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      MEROPS: the peptidase database

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      * , ,
      Nucleic Acids Research
      Oxford University Press

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          Abstract

          Peptidases, their substrates and inhibitors are of great relevance to biology, medicine and biotechnology. The MEROPS database ( http://merops.sanger.ac.uk) aims to fulfil the need for an integrated source of information about these. The database has a hierarchical classification in which homologous sets of peptidases and protein inhibitors are grouped into protein species, which are grouped into families, which are in turn grouped into clans. The classification framework is used for attaching information at each level. An important focus of the database has become distinguishing one peptidase from another through identifying the specificity of the peptidase in terms of where it will cleave substrates and with which inhibitors it will interact. We have collected over 39 000 known cleavage sites in proteins, peptides and synthetic substrates. These allow us to display peptidase specificity and alignments of protein substrates to give an indication of how well a cleavage site is conserved, and thus its probable physiological relevance. While the number of new peptidase families and clans has only grown slowly the number of complete genomes has greatly increased. This has allowed us to add an analysis tool to the relevant species pages to show significant gains and losses of peptidase genes relative to related species.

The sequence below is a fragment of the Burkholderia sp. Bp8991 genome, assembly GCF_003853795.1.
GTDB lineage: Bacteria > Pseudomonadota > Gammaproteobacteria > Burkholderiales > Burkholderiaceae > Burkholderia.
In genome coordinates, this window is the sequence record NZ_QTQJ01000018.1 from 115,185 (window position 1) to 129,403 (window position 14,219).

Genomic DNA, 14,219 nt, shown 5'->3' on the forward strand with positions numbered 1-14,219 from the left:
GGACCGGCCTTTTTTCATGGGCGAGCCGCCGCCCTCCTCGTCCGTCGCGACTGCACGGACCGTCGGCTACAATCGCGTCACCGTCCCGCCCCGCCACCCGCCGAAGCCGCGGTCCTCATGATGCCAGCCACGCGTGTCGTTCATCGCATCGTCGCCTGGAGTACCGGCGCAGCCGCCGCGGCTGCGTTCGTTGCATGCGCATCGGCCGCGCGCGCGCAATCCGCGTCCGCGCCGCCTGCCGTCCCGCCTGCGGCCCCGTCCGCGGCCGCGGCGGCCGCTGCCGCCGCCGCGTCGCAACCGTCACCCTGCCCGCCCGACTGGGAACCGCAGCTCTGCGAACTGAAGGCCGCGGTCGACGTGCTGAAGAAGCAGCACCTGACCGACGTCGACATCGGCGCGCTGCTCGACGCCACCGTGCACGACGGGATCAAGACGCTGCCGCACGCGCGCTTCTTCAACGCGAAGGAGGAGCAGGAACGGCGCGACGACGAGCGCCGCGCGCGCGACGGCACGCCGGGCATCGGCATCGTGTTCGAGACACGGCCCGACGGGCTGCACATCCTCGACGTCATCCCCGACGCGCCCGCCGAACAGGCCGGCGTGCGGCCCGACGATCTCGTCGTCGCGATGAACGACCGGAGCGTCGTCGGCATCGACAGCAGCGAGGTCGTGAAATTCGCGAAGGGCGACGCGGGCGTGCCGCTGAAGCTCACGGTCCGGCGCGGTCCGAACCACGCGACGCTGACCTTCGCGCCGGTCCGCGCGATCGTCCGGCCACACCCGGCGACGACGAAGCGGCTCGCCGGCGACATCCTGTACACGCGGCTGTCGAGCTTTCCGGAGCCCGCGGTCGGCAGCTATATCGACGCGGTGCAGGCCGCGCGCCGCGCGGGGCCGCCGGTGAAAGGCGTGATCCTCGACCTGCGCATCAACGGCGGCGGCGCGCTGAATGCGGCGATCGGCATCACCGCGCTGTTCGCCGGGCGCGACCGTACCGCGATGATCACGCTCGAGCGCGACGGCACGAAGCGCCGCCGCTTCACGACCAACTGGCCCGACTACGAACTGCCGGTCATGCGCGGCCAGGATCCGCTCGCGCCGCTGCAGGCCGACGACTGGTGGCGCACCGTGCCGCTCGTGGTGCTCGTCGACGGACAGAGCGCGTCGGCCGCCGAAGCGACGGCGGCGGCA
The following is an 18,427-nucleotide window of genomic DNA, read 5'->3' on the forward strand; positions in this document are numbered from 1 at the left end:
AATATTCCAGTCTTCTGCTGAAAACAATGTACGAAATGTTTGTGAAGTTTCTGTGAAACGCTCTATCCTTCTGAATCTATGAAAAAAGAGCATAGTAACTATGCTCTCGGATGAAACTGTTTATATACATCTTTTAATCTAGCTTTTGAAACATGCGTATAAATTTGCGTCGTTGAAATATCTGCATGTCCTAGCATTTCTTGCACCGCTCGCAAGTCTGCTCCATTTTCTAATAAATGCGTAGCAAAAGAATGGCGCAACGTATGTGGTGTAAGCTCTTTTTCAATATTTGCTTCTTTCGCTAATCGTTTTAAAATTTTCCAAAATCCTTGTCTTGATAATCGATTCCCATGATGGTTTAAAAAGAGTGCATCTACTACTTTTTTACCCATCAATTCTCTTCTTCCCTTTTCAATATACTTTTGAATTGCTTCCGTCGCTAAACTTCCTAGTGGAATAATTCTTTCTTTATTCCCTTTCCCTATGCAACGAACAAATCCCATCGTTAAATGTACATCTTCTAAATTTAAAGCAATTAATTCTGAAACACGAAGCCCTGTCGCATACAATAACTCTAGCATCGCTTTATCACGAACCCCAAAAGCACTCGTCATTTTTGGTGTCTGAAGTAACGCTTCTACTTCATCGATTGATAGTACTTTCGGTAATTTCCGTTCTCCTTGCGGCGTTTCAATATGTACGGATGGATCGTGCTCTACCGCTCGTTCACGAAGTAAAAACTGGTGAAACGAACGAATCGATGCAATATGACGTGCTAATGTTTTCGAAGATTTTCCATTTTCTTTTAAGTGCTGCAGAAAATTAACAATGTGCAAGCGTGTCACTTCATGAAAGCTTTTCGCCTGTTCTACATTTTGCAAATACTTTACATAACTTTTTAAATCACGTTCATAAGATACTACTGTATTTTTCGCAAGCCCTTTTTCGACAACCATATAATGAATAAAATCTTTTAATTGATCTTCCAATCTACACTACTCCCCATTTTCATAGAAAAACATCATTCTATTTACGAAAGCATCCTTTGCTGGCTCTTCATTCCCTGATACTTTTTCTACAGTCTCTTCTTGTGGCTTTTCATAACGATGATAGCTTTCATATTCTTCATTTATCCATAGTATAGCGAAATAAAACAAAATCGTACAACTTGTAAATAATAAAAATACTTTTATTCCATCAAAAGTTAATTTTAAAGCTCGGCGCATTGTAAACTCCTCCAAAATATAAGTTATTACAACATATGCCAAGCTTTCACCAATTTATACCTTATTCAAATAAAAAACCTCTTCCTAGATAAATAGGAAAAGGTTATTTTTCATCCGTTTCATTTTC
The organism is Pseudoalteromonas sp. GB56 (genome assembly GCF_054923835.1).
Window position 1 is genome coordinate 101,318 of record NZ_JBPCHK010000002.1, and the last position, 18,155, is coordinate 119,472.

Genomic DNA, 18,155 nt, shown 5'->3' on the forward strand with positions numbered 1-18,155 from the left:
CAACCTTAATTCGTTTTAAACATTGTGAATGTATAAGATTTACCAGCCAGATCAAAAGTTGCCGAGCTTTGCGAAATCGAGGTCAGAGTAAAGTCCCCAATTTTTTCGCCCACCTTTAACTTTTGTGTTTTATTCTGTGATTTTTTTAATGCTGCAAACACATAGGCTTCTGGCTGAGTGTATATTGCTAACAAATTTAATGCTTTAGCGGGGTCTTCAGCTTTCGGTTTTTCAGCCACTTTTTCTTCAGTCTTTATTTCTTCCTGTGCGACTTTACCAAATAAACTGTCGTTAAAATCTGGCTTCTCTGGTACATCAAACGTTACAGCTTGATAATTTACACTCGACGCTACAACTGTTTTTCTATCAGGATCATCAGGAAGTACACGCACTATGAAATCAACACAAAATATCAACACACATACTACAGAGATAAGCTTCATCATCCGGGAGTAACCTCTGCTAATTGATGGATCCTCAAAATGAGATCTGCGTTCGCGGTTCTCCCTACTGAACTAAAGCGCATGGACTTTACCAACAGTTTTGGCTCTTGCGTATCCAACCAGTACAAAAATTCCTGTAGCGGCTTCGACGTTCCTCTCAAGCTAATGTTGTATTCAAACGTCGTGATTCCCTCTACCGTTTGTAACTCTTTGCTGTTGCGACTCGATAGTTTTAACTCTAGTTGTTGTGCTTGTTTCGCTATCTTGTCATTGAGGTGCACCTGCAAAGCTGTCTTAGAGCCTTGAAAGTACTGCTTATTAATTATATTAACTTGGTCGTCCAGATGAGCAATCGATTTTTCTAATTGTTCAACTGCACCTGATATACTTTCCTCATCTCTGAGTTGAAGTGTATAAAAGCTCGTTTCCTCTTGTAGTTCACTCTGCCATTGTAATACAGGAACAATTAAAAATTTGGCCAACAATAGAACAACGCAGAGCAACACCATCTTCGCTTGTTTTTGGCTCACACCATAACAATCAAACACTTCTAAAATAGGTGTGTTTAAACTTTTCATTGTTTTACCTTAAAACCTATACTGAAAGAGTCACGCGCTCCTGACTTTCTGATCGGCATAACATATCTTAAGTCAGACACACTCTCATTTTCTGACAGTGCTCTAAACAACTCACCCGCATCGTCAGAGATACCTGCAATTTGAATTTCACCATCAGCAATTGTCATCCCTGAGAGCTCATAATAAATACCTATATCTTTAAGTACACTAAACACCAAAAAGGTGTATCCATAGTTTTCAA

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          Most cited references11

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          Ensembl 2009

          The Ensembl project (http://www.ensembl.org) is a comprehensive genome information system featuring an integrated set of genome annotation, databases, and other information for chordate, selected model organism and disease vector genomes. As of release 51 (November 2008), Ensembl fully supports 45 species, and three additional species have preliminary support. New species in the past year include orangutan and six additional low coverage mammalian genomes. Major additions and improvements to Ensembl since our previous report include a major redesign of our website; generation of multiple genome alignments and ancestral sequences using the new Enredo-Pecan-Ortheus pipeline and development of our software infrastructure, particularly to support the Ensembl Genomes project (http://www.ensemblgenomes.org/).
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            The Distributed Annotation System